Make a difference - that is entrepreneur Ivan Loh's mantra when it comes to business.
It is also one of the guiding principles behind Bugis Street Online, an e-commerce platform enabling vendors from Bugis Street, and other local small-time businesses, to sell their wares on the Internet.
Bugis Street Online, a subsidiary of the Bugis Street management, is slated to make its official debut by the end of June.
Mr Loh, 37, who is chief executive of the firm, told The Straits Times in a recent interview that the platform aims to help local shops stay afloat in the cut-throat retail industry.
"Consumer behaviour is changing, so the way our retailers do business has to change too," said Mr Loh, noting that foot traffic for retail worldwide has been decreasing even as costs continue to rise.
"So to bridge the gap - that's where we hope to come in. It's about how we can keep up and stay relevant in today's landscape."
But Bugis Street Online, added Mr Loh, will be more than just another e-commerce platform.
It offers an omni-channel solution, which means retailers can tap multiple business channels to drive sales while providing customers with a seamless shopping experience both online and offline.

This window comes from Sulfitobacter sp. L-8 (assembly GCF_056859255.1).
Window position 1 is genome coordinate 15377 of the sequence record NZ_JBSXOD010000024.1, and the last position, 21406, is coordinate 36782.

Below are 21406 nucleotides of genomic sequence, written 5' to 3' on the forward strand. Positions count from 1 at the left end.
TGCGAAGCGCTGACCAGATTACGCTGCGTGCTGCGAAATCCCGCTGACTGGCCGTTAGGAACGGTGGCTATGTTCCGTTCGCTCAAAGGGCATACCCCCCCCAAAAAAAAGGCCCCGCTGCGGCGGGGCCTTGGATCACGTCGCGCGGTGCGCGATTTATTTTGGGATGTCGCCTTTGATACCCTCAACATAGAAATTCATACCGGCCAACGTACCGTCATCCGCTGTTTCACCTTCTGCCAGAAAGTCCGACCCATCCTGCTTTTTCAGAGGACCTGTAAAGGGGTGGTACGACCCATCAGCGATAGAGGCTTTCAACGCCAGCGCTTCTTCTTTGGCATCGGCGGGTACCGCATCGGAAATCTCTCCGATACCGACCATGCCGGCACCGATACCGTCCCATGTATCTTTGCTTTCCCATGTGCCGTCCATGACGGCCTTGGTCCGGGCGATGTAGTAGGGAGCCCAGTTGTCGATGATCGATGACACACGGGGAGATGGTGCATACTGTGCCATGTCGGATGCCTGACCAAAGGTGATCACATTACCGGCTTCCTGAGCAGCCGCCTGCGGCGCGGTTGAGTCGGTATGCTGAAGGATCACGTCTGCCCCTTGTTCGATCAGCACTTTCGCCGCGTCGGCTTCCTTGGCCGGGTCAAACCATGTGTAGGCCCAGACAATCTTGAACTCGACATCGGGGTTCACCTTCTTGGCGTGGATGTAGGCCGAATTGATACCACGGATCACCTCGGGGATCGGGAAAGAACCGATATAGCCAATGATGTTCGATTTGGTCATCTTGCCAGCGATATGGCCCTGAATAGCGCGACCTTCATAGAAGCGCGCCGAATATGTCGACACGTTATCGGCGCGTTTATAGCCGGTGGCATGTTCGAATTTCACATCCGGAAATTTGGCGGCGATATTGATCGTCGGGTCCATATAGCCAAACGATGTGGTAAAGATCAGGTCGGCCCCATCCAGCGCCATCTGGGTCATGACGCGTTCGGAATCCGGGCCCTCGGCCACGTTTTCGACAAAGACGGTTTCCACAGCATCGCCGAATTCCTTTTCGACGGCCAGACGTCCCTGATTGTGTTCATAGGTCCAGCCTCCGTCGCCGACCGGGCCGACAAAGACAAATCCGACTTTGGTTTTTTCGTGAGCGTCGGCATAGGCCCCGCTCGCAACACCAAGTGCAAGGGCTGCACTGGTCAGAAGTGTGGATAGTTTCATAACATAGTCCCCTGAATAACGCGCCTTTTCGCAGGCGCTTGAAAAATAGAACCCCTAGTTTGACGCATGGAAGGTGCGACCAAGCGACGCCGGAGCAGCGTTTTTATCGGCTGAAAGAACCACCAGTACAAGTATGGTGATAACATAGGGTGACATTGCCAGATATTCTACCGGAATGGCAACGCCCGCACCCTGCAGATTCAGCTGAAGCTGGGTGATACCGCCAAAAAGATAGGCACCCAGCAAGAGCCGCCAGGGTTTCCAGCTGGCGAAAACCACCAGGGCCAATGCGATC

For instance, a retailer's brick- and-mortar shop will allow the customer to experience and learn about its brand and products. The customer can then deliberate over the product and purchase it later online.
Or, a customer who has been browsing through the products online can head down to the store to try out the products and even experience new ones.
"Physical spaces will shrink, and this will help shops. They won't have to hold so much inventory because the physical store becomes more of an experiential space for the brand, like a showroom," said Mr Loh, adding that retailers will be able to save on manpower costs as well.
More than $500,000 has gone into developing and setting up the platform. "Retail today is not about brick and mortar, but it's also not just about e-commerce. It's about how the two can complement each other," noted Mr Loh.
"Having a physical presence is still important because customers want to be able to still touch and feel a product or try it on. It's about the experience."
About 80 retailers have signed on to Bugis Street Online, including some businesses outside of Bugis Street. The platform opened its doors to other retailers last August, after Mr Loh received several requests from them to be listed online.
"We've also been focusing on helping local retailers that have been around for a while," he said, citing mom-and-pop shops such as Elsie Departmental Store, which has been selling needlecraft supplies in Ang Mo Kio for more than 20 years.
"Bugis Street really is a community, and we hope that Bugis Street Online can translate that same feel. We want to be there for our local retailers. These shops are our local gems, Singapore's heart and soul, and it would be a shame to see them go."